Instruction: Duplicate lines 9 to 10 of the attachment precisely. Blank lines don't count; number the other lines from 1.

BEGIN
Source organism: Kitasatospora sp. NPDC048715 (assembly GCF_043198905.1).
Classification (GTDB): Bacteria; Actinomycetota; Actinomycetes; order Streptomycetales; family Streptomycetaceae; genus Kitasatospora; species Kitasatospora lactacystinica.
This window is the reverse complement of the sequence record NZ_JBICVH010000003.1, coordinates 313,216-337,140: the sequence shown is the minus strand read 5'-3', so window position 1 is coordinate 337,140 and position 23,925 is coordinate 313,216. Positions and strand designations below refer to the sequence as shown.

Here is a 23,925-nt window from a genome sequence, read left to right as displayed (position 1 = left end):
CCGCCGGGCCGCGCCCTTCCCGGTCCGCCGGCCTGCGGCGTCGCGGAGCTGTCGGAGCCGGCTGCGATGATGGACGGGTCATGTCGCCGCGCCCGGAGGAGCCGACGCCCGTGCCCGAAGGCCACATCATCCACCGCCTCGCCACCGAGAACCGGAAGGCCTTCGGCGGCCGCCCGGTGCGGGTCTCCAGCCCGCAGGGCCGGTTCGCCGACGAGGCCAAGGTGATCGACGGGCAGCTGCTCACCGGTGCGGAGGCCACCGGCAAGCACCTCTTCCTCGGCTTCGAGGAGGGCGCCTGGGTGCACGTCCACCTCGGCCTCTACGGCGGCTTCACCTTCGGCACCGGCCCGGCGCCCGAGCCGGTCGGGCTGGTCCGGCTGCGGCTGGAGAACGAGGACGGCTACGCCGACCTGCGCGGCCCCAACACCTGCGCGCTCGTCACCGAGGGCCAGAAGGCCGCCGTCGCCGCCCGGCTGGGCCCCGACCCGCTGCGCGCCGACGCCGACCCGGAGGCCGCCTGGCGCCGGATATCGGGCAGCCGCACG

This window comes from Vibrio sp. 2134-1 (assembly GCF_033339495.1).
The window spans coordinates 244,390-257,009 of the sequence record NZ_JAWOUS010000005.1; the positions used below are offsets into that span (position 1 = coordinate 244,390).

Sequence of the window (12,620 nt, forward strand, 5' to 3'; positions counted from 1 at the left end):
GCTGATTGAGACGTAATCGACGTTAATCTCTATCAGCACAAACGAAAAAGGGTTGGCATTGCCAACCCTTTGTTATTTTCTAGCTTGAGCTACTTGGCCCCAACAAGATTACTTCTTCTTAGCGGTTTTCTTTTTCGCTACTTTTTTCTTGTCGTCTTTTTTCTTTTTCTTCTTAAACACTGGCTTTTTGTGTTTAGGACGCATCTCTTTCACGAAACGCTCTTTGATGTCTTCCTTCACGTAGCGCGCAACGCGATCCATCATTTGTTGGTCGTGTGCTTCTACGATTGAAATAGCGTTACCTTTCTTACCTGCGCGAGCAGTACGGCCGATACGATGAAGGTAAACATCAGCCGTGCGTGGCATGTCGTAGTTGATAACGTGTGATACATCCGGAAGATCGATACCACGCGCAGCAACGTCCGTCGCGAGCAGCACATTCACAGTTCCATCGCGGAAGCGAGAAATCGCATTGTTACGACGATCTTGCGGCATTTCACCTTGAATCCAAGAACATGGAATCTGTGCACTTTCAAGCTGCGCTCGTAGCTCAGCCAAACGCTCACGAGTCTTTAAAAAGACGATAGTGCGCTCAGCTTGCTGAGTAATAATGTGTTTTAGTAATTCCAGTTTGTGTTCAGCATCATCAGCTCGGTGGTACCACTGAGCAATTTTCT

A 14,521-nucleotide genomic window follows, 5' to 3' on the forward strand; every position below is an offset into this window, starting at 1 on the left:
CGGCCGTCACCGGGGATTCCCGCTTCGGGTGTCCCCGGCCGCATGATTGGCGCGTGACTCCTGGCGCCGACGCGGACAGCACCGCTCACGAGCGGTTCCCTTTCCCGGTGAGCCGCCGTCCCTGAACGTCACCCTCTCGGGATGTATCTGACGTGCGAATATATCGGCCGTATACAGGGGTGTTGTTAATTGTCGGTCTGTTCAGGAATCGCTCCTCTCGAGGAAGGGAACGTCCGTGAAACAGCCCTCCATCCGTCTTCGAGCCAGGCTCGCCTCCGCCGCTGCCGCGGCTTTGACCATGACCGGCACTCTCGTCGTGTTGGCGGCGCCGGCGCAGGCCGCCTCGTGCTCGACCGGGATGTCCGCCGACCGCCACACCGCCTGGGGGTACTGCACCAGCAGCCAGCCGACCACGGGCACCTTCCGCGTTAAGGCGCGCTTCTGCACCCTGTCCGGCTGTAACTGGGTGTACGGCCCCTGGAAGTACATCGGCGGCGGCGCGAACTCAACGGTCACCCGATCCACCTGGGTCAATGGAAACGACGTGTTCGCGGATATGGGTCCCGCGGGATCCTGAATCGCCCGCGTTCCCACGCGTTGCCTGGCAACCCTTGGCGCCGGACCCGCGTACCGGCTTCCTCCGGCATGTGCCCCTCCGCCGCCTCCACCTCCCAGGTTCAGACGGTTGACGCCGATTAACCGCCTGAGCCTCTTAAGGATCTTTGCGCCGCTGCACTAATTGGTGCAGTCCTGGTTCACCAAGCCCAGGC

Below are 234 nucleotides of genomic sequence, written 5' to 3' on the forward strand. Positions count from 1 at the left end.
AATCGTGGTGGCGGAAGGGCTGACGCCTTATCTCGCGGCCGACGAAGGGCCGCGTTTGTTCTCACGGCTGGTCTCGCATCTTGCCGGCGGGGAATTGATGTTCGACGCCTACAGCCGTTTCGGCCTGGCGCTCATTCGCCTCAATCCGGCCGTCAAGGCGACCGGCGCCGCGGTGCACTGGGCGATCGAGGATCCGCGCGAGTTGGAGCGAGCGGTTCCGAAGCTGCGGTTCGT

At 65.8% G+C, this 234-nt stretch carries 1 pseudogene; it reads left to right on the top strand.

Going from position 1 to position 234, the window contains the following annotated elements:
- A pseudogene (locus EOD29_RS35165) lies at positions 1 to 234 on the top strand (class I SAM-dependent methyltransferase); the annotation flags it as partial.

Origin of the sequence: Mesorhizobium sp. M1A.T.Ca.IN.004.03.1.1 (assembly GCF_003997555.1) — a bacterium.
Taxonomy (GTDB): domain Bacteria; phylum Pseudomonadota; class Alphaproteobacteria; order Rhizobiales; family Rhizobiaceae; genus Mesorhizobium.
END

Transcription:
GCTGATTGAGACGTAATCGACGTTAATCTCTATCAGCACAAACGAAAAAGGGTTGGCATTGCCAACCCTTTGTTATTTTCTAGCTTGAGCTACTTGGCCCCAACAAGATTACTTCTTCTTAGCGGTTTTCTTTTTCGCTACTTTTTTCTTGTCGTCTTTTTTCTTTTTCTTCTTAAACACTGGCTTTTTGTGTTTAGGACGCATCTCTTTCACGAAACGCTCTTTGATGTCTTCCTTCACGTAGCGCGCAACGCGATCCATCATTTGTTGGTCGTGTGCTTCTACGATTGAAATAGCGTTACCTTTCTTACCTGCGCGAGCAGTACGGCCGATACGATGAAGGTAAACATCAGCCGTGCGTGGCATGTCGTAGTTGATAACGTGTGATACATCCGGAAGATCGATACCACGCGCAGCAACGTCCGTCGCGAGCAGCACATTCACAGTTCCATCGCGGAAGCGAGAAATCGCATTGTTACGACGATCTTGCGGCATTTCACCTTGAATCCAAGAACATGGAATCTGTGCACTTTCAAGCTGCGCTCGTAGCTCAGCCAAACGCTCACGAGTCTTTAAAAAGACGATAGTGCGCTCAGCTTGCTGAGTAATAATGTGTTTTAGTAATTCCAGTTTGTGTTCAGCATCATCAGCTCGGTGGTACCACTGAGCAATTTTCT

A 14,521-nucleotide genomic window follows, 5' to 3' on the forward strand; every position below is an offset into this window, starting at 1 on the left: